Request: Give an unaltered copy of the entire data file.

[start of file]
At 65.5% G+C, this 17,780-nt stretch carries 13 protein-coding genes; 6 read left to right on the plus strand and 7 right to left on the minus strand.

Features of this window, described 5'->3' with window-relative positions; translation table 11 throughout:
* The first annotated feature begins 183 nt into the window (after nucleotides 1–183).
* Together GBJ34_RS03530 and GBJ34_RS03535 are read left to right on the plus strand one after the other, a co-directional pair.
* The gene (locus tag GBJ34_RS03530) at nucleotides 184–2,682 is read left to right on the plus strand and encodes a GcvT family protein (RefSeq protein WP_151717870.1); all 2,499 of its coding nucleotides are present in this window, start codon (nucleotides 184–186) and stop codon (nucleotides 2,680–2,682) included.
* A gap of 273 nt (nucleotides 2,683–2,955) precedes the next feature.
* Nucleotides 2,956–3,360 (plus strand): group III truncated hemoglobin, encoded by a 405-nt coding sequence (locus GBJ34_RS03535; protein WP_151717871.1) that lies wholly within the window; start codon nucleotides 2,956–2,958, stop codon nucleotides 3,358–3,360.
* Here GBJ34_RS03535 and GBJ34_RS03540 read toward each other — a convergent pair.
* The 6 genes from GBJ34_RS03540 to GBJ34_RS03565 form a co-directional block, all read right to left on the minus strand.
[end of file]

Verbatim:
At 65.5% G+C, this 17,780-nt stretch carries 13 protein-coding genes; 6 read left to right on the plus strand and 7 right to left on the minus strand.

Features of this window, described 5'->3' with window-relative positions; translation table 11 throughout:
* The first annotated feature begins 183 nt into the window (after nucleotides 1–183).
* Together GBJ34_RS03530 and GBJ34_RS03535 are read left to right on the plus strand one after the other, a co-directional pair.
* The gene (locus tag GBJ34_RS03530) at nucleotides 184–2,682 is read left to right on the plus strand and encodes a GcvT family protein (RefSeq protein WP_151717870.1); all 2,499 of its coding nucleotides are present in this window, start codon (nucleotides 184–186) and stop codon (nucleotides 2,680–2,682) included.
* A gap of 273 nt (nucleotides 2,683–2,955) precedes the next feature.
* Nucleotides 2,956–3,360 (plus strand): group III truncated hemoglobin, encoded by a 405-nt coding sequence (locus GBJ34_RS03535; protein WP_151717871.1) that lies wholly within the window; start codon nucleotides 2,956–2,958, stop codon nucleotides 3,358–3,360.
* Here GBJ34_RS03535 and GBJ34_RS03540 read toward each other — a convergent pair.
* The 6 genes from GBJ34_RS03540 to GBJ34_RS03565 form a co-directional block, all read right to left on the minus strand.